With respect to stakeholders in general, an innovative approach is proposed which foresees the involvement of the stakeholders along the whole waste “value chain” from manufacturing, to retail and services, to consumers and tourists, to waste collectors, sorters and recyclers/reprocessors. All the stakeholders will be equally involved the whole “policy making” value chain: the design of the policies, their implementation, monitoring and evaluation. This is in fact critical for developing a comprehensive pool of information that is accessible to various users and end types as needed in the circular economy approach.
The project will in fact develop participated and inclusive waste prevention and management strategies centered on the Waste Hierarchy principle in which prevention, reuse and recycling are preferred options. The implementation of these strategies will create a concrete improvement in the complex mechanism of waste prevention and management in tourist cities (characterized by peaks of waste production, special geographical and environmental conditions). The knowledge generated through the urban metabolism approach will serve for the purpose of policy-making – considering that this aim is already taken into consideration in the planning of the research – and tested directly into 11 pilot cases thus making the case for a concrete operationalisation of the urban metabolism approach.
Urban metabolism literature review
This report gives a comprehensive review on previous urban metabolism studies in order to identify and compare methodologies, and provide knowledge on which indicator sets and background data are suitable for linking tourism activities with waste and use of resources. In most of the reviewed literature on urban metabolism, waste is included as an indicator in various ways. However, it has proven complicated to estimate material flows from tourism separately.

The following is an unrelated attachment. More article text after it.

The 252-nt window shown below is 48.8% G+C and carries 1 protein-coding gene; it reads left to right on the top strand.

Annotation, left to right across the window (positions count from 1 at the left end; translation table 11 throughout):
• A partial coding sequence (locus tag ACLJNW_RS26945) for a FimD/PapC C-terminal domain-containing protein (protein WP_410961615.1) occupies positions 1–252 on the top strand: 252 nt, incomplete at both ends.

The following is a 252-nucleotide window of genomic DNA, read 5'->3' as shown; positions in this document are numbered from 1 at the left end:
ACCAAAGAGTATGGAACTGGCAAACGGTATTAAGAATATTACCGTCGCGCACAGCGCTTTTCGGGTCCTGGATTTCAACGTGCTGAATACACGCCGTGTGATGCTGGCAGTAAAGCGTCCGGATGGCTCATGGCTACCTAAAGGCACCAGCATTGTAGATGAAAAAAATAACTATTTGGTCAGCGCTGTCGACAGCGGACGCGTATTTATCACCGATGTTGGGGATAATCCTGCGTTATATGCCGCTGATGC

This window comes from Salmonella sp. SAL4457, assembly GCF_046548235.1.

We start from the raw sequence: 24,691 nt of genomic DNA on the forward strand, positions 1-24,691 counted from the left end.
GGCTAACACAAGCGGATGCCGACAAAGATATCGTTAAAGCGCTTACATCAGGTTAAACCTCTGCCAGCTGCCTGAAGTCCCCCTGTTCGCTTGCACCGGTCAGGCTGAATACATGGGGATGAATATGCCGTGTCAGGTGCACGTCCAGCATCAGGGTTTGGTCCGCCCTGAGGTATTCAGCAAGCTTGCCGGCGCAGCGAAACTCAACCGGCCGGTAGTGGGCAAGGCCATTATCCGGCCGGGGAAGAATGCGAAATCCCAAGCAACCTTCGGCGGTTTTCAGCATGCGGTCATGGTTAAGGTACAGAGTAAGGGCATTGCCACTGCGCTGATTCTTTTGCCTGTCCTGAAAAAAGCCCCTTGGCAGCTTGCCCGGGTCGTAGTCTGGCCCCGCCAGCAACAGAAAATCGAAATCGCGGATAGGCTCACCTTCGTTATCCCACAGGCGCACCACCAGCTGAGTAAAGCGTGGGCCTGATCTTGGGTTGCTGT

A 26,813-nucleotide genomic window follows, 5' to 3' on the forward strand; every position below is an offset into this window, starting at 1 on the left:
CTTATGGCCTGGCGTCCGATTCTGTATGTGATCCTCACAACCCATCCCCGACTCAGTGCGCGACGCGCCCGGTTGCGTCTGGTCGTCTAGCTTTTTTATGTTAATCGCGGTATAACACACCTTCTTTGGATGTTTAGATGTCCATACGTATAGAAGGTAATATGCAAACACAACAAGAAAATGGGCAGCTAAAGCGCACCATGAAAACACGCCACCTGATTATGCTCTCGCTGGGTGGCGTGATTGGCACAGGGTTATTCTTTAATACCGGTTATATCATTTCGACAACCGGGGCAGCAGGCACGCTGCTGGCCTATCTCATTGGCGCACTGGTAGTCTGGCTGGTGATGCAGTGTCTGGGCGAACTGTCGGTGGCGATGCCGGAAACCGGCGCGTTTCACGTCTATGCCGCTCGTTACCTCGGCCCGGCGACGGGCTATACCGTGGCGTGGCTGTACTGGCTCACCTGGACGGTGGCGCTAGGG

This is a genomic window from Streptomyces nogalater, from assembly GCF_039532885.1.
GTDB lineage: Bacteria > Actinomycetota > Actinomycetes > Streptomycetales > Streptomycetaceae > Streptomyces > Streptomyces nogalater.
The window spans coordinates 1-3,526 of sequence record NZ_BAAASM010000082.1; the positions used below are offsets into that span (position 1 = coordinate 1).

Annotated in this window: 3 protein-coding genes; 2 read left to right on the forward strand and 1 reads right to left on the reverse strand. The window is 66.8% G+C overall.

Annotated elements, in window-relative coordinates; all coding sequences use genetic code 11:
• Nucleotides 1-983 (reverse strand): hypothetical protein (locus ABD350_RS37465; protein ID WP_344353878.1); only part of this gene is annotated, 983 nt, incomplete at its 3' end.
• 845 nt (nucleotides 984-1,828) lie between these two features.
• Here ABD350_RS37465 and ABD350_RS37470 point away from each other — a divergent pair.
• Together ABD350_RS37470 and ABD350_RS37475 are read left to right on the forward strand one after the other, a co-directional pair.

It is recommended, that a selection of complementary approaches is applied in order to meet the different objectives of the project. A combination of MFA and LCA can provide a descriptive approach to map the current state and also to enable scenario analysis for future planning and policy making and allows an environmental assessment of the current systems and future scenarios.
The results of waste as a function of tourism shows, that a top-down approach in the data collection is proposed.
Methodology Framework Document as Guidance for Accompanying Assessment
This report gives a comprehensive overview of commonly used methodologies for a sustainability assessment which were reviewed and evaluated based on certain criteria in order to identify a suitable methodology for the subsequent accompanying sustainability assessments of waste prevention and management activities within the URBAN-WASTE project.
Ecosystem services and tourism in the URBAN WASTE pilot cities
This publication deals with the connection of ecosystem services and tourism. Understanding how ecosystem services contribute to touristic experiences fosters engaging in practices related to sustainable tourism, which plays an important role for waste production and management in the 11 pilot cities. The current version of the deliverable reviews relevant literature and summarizes results from a survey on tourists’ and tourist staff’s perceptions of ecosystems services in the cities, conducted in URBAN WASTE’s surveys.